Complete biosynthesis of QS-21 in engineered yeast


Nature. 2024 May 8. doi: 10.1038/s41586-024-07345-9. Online ahead of print.


QS-21 is a potent vaccine adjuvant and remains the only saponin-based adjuvant that has been clinically approved for use in humans1,2. However, owing to the complex structure of QS-21, its availability is limited. Today, the supply depends on laborious extraction from the Chilean soapbark tree or on low-yielding total chemical synthesis3,4. Here we demonstrate the complete biosynthesis of QS-21 and its precursors, as well as structural derivatives, in engineered yeast strains. The successful biosynthesis in yeast requires fine-tuning of the host’s native pathway fluxes, as well as the functional and balanced expression of 38 heterologous enzymes. The required biosynthetic pathway spans seven enzyme families-a terpene synthase, P450s, nucleotide sugar synthases, glycosyltransferases, a coenzyme A ligase, acyl transferases and polyketide synthases-from six organisms, and mimics in yeast the subcellular compartmentalization of plants from the endoplasmic reticulum membrane to the cytosol. Finally, by taking advantage of the promiscuity of certain pathway enzymes, we produced structural analogues of QS-21 using this biosynthetic platform. This microbial production scheme will allow for the future establishment of a structure-activity relationship, and will thus enable the rational design of potent vaccine adjuvants.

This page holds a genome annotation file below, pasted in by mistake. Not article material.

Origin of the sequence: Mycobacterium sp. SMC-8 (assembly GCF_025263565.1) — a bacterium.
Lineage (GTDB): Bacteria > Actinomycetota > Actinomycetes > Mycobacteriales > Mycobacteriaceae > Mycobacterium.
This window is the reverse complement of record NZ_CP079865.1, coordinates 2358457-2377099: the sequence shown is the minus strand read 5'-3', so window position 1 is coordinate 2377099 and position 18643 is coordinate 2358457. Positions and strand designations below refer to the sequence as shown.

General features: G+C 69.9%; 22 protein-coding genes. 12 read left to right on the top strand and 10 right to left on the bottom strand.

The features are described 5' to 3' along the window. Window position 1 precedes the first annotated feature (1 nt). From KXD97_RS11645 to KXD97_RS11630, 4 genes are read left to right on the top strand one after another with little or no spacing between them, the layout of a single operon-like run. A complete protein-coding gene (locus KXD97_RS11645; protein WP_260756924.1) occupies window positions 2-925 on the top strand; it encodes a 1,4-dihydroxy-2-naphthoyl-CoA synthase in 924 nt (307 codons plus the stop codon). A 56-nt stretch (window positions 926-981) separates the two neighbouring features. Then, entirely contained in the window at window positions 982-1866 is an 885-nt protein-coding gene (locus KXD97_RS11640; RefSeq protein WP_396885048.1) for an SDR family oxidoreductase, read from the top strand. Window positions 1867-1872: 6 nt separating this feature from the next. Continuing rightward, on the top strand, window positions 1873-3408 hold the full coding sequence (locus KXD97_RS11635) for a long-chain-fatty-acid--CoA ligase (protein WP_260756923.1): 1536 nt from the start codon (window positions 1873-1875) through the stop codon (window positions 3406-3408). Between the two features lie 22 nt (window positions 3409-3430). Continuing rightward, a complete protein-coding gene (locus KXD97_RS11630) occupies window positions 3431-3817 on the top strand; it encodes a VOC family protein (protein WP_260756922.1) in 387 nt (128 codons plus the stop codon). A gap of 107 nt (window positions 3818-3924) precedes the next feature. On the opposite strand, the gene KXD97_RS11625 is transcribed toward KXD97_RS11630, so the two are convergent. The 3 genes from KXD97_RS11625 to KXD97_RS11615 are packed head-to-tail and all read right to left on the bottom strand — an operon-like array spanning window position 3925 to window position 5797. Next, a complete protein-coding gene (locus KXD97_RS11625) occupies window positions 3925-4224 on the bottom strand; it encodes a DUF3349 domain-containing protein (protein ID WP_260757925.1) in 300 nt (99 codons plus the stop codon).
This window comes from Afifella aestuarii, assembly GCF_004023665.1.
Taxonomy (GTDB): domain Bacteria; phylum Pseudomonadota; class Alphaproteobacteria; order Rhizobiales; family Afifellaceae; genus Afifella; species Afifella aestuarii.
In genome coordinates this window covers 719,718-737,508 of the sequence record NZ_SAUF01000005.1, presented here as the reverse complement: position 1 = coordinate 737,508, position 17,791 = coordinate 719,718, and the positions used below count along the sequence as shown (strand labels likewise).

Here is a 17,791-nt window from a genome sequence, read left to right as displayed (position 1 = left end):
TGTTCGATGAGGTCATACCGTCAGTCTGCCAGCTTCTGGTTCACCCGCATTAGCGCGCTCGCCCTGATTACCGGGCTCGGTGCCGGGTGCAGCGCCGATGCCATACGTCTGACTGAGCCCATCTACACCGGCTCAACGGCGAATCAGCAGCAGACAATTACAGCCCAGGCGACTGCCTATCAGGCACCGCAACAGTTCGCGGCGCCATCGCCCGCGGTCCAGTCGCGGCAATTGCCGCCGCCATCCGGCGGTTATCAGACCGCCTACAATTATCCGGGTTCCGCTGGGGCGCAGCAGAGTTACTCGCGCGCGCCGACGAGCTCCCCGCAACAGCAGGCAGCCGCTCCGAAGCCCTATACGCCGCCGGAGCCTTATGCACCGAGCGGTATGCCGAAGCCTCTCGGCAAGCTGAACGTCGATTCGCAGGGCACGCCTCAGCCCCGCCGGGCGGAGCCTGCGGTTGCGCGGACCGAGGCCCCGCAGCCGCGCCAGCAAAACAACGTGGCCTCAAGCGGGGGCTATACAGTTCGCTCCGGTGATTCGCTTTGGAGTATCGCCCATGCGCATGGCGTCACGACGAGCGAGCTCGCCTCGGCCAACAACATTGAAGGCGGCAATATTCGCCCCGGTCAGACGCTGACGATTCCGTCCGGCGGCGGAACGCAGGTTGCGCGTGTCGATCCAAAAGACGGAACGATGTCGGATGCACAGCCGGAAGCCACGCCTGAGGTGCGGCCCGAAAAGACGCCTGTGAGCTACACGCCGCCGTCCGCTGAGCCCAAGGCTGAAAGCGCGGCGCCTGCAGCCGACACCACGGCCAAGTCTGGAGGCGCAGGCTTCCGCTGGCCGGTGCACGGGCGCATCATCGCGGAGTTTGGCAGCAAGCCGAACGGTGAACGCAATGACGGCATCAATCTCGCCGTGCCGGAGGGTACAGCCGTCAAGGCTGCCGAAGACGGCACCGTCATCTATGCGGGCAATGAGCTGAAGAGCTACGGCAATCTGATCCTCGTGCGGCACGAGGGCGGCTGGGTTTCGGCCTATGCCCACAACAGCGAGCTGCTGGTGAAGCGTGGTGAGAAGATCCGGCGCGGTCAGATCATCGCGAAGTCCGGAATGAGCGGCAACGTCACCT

PMID:38720067 | DOI:10.1038/s41586-024-07345-9